October 1st, 2008 – day 9 – trailering

Well, four of us are on our way to Minton, SK. It's about 11 miles from the border and we already know of a place we might be able to camp at tonight.

Dad, Jesse, Lydia and myself were driving into Weyburn when Dad said, “I don't have a manifest.” Bad news for us because we could get stopped and then what? So we started looking for the stock yards and spotted them right off of our highway, along with the vet clinic. :-) There was an old grandfather working with a watering trough right inside the fence and Dad stopped to ask if he knew where we might find a manifest.

“Yes, but wait a minute,” the man said, going to his mini-van. He came back carrying a manifest book. Dad hopped out of our van and said, “That was too easy!” They talked awhile about our trip and how many children they each had (he has 13 :-)) and what each other did for a living. Then, he asked where we were headed for today. When Dad told him, the grandfather said he knew someone from that area that he thought would let us camp and put up our horses.

I was once again amazed at God's provision. He had the grandfather working on the watering trough with a manifest book in his car, a friend in Minton and big heart to back the friendly smile.
Lydia and Jesse's horses are the first ones to go... I'm merely going along because I'm over 21 and if a officer of the law happens to come along when Dad's gone, it won't look like we're running away. That would be interesting. ;-)

If you all could pray for Hannah, I'd sure appreciate it. She's been having some stomach trouble lately... she often feels sick to her stomach and can't eat much. She's not enjoying herself and although she doesn't complain much at all, you can tell she's feeling rotten. :-( It might be from stress because there has been other times when she's been under a lot of pressure that she's had the same symptoms. She's taking tummy tuneup and colostrum transfer from but it only helps for a little while.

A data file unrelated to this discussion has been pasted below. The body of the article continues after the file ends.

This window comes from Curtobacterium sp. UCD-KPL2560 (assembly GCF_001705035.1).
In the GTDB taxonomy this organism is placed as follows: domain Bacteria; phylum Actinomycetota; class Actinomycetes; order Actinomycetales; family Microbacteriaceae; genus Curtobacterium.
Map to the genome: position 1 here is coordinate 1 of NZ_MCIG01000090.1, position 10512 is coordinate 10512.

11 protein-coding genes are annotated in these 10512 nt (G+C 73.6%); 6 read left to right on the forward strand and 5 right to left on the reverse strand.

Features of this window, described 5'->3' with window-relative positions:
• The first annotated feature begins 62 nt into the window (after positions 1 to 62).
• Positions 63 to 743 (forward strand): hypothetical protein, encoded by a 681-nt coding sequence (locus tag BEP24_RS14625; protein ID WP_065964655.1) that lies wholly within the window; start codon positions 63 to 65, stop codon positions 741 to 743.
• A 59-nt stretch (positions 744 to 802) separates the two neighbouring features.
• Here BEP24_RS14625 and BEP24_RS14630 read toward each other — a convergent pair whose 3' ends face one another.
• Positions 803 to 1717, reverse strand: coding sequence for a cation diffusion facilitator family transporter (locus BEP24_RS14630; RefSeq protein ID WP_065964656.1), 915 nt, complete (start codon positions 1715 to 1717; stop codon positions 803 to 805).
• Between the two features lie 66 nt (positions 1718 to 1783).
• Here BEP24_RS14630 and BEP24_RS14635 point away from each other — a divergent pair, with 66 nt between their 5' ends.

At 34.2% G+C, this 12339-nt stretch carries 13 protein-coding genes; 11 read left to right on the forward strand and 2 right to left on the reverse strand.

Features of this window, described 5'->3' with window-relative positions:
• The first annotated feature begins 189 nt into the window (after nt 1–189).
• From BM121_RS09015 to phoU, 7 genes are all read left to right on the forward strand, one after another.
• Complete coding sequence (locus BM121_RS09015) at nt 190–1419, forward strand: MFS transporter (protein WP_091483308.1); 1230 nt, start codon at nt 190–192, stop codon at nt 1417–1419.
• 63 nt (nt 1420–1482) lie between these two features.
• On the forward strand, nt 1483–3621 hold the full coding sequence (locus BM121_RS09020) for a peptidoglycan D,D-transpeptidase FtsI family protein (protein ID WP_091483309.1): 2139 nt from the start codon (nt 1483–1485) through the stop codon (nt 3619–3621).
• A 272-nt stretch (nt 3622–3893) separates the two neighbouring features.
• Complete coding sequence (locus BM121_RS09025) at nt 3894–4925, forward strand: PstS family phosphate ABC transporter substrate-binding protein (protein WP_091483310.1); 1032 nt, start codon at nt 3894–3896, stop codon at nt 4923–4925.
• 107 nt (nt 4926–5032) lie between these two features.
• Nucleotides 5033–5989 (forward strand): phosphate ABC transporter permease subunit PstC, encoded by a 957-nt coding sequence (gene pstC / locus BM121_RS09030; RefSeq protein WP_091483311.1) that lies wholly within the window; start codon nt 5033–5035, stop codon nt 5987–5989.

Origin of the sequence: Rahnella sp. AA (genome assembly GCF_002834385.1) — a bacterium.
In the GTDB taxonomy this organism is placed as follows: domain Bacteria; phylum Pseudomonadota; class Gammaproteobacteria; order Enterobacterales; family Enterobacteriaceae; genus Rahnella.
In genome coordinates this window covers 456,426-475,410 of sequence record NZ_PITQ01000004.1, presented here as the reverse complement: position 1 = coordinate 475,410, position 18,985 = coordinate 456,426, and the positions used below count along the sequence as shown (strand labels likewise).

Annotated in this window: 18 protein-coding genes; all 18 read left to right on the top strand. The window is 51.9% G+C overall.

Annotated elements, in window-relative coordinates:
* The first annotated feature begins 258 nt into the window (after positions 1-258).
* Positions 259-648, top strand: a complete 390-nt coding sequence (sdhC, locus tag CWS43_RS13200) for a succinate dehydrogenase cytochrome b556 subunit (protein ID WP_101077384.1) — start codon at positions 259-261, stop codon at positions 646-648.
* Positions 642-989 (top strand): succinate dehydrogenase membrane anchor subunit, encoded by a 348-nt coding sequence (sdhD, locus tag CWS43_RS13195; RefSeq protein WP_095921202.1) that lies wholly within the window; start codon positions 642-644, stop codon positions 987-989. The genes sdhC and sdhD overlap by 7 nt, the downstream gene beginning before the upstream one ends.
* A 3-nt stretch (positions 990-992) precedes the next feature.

Unless I get an internet connection where we're going, it might be awhile before I get to post these updates but I know God has everything under control and that if He wants me to get a connection I will

We have reached Minton. I need to turn off my computer.

October 2nd, 2008

I keep forgetting to mention that we decided to not trailer Al any longer. We trailered him on Monday (the 29th) but he was pounding away so much and so worked up, no one could see how trailering him was doing him any good. So they decided that they would try riding him and if he swelled up bad, we would sell him at Weyburn. But he seems to be healing up fine so that's a relief. It also makes for more room in the trailer. :-)

Yesterday afternoon was interesting. We were dropped off at L's place at noon and spent the next five a half hours waiting for dinner. We hadn't counted on it taking so long to make each trip so we hadn't packed any lunch. Jesse and Lydia ate a couple of handfuls of rolled oats but that got to be really dry. So we waited. I finally got Lydia to walk into town with me to ask if there was a store we could buy food at but the only place to get food was at the Saloon. I was almost hungry enough to go in there (it is a saloon in name only... it's really a hotel and restaurant) but Lydia wouldn't let me. (Later on, when everyone else finally did arrive, our parents told us it would have been fine. ;-)) So we went back and waited...

When the hunger pangs got to be too bad, we started talking about food, because that's all we could think about. Amazingly, it turns out we three love pizza, hot or cold. And, sitting in the sun, we decided that three large, ice cold root beers sounded really good, too! ;-) A gallon of ice cream wouldn't have been out of place, either. After we wore out ourselves talking about food, we started making up songs about it. Finally, I gave up and we broke open the cold cereal. ;-) Cheerios and Chex never tasted so good!

Over all, it was a very interesting day. ;-) The folks arrived around 5:30 pm bearing our lunch and believe me, it was gone in seconds!!

The place where we were staying at was an old feedlot that hasn't been used for the past few years. It was a nice place, for a feedlot, and the people were generous enough to allow us to stay there. Mr. L wanted to buy Coyote. That black is getting flashy and he catches people's eye. The more weight he loses the better he looks. :-)

Mr. L is an interesting character. When Dad said that he was leaving three of the kids behind, Mr. L was concerned...

“How old are they?” he asked.

“22, 16 & 14... they're pretty self sufficient,” I heard Dad say.